Weapons abandoned on the battlefields of Iraq pose a great threat to civilians, aid agencies have said, leading to calls for armies to clean up after combat. The BBC News website interviews an Iraqi boy severely injured by unexploded ordnance.
Walking home on a summer afternoon last year, Iraqi schoolboy Anmar Faez Obaid caught sight of the gleaming metal object that would tear his world apart.
Anmar has had more than five operations since the explosion
He says he reached down and picked it up. His last memory, before passing out, is of a blinding flash of white light.
Eighteen months later, Anmar lives in a small flat in London, cared for by his mother, who accompanied him from Iraq and has applied for asylum in the UK.
The British doctors that have been treating Anmar say he will never see out of his right eye again.
Nor will he ever use his right arm. It was blown off in the explosion, along with three fingers from his left hand.
The 16-year-old's face and chest are heavily scarred by burns and shrapnel, the last shards of which were removed from his body only recently.
He also lost three front teeth in the explosion - though surgery has restored a hesitant smile to his face.
Anmar believes his injuries were caused by an unexploded bomblet from a cluster weapon left behind in Mahmudiya, his hometown south of Baghdad. The town has seen heavy clashes between US-led forces and insurgent fighters.
However, an expert with Handicap International, a charity which campaigns against the use of cluster weapons, told the BBC News website Anmar is likelier to have stumbled upon a stun grenade left by US or Iraqi forces.
The charity argues that all fighting forces should take care to clear unexploded weapons after an operation because of the risk they pose to civilians.
A piece of shrapnel removed from Anmar's nose by British doctors
A spokesman for the UK's Ministry of Defence said the British military is fully committed to working towards "the clearance of unexploded ordnance, as part of the post-conflict reconstruction of Iraq".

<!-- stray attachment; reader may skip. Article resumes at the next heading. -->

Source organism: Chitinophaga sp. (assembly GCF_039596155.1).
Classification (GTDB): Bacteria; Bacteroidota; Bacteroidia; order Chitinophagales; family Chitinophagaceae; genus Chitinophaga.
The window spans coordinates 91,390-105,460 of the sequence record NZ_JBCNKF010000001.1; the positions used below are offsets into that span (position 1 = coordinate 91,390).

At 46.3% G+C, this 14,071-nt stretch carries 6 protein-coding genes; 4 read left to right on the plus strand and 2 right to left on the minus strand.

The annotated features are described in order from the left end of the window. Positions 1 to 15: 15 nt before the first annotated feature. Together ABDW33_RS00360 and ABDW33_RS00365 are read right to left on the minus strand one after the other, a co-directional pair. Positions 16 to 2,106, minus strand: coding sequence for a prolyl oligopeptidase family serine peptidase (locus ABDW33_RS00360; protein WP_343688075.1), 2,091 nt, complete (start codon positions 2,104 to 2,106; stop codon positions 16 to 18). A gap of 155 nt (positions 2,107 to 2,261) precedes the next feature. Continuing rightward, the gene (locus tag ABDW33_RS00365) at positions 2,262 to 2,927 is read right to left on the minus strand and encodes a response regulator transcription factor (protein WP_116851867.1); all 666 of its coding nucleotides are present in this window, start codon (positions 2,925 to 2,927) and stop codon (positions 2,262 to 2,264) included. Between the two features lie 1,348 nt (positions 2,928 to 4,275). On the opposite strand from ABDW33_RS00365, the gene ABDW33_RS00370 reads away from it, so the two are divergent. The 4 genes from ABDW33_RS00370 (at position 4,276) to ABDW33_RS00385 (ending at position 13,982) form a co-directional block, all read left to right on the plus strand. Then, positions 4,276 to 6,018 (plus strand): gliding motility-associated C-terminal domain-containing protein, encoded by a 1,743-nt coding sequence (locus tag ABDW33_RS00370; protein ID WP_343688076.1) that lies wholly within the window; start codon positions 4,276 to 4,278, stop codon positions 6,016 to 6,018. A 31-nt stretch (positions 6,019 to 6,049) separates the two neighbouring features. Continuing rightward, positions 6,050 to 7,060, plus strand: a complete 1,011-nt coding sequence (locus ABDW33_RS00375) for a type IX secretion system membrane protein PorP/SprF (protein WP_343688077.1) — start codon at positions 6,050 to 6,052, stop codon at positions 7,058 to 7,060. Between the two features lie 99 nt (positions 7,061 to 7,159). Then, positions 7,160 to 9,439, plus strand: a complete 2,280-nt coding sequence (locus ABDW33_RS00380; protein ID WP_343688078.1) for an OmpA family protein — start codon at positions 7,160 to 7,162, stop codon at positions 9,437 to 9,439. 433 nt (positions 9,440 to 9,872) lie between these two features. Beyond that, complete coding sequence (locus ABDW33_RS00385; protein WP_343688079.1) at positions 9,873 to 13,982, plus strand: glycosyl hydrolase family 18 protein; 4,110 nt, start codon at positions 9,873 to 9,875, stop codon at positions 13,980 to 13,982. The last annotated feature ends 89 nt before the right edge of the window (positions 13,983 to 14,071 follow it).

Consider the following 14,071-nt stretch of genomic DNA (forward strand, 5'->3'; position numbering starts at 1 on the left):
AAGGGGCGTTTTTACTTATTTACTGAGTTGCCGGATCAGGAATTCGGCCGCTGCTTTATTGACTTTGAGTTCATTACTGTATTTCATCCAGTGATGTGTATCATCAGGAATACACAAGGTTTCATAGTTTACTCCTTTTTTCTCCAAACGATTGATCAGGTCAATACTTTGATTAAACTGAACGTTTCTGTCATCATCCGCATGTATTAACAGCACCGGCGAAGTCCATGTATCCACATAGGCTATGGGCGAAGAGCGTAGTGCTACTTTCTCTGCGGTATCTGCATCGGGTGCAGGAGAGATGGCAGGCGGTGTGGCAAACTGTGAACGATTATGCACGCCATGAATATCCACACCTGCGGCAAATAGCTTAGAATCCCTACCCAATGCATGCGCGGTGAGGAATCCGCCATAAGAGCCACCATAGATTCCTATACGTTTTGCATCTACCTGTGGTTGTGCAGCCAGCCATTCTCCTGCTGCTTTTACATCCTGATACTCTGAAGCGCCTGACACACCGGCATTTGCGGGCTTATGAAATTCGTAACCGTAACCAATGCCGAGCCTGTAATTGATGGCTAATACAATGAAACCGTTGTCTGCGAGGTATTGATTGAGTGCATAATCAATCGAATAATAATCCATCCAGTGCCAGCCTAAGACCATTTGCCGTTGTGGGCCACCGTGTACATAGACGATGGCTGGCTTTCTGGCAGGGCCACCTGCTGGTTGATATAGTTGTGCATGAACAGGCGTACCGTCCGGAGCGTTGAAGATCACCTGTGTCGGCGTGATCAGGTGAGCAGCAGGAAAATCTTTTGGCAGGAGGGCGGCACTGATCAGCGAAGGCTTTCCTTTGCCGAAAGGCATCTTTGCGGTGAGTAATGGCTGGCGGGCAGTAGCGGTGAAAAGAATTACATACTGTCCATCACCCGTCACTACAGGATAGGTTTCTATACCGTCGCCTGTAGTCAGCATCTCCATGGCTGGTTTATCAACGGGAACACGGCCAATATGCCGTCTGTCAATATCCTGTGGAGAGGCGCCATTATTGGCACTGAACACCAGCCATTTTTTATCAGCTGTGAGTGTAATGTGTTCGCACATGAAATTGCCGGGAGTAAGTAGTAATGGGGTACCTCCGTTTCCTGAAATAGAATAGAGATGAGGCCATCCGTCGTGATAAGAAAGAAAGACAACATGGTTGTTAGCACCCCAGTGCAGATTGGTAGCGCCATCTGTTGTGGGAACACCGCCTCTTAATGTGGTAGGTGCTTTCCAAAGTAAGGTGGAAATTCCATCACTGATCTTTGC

However, he could not provide figures for how much British forces spent on clearing unexploded weapons.
The BBC News website tried to contact the US military for comment, but none was forthcoming.
Bound in bandages
Sitting beside his mother in their rented London accommodation, Anmar describes how the people of his town welcomed US soldiers after the invasion. He says people turned against them as destruction and havoc seemed to follow in the Americans' wake.
He remembers coming to his senses after the blast that summer afternoon, immobile and drenched in blood.
A passer-by stopped to place a sheet on his body, thinking he was dead.
But the man must have seen some signs of life, Anmar says, because he soon found himself in the back of a car, being driven to hospital.
However, the nearest hospital said it was not equipped to treat his
injuries, setting Anmar's rescuers off on a tour of medical establishments in the area.
Somayya, Anmar's mother, said the family hunted for their son from hospital to hospital, finally identifying him by his feet - the rest of his body was covered in bandages.
Kindly taxi driver
After a month in Baghdad's Adnan Khairallah facility, Anmar was discharged.
Somayya told the BBC News website how she was convinced her burnt and scarred boy still needed professional care and began taking him to other hospitals in the capital.
Anmar has become less withdrawn as his treatment has progressed
The advice of a kindly taxi driver eventually led Somayya and Anmar to the Sheikh Zaid hospital, a new facility funded by donations from Gulf states.
After a month there, Anmar and his mother were flown to Abu Dhabi and then to London, where their stay and care has been financed by donations from the embassy of the United Arab Emirates.
Professor Simon Kay, a consultant in plastic reconstructive surgery who has been treating Anmar in Britain, believes the boy is lucky to be alive - the blast could easily have killed him, as could "secondary infections" acquired in Iraq's ill-equipped hospitals.
In the year that he has known him, Mr Kay says Anmar has changed from a withdrawn boy who was "terrified of everything" into a smart kid with a smattering of English.
He says reconstructive surgery on Anmar's remaining left hand has probably helped him most - with only partial vision, hands become vital for survival and self-confidence.
Fearful of returning to Iraq, Somayya and her son face an uncertain future as they wait for news of their asylum application.
In the meantime, Anmar displays his new-found dexterity as he flicks between Arabic satellite channels on his television, pausing only to curse the refereeing in a Gulf Cup football match.
Translations by Huda Jabir of bbcarabic.com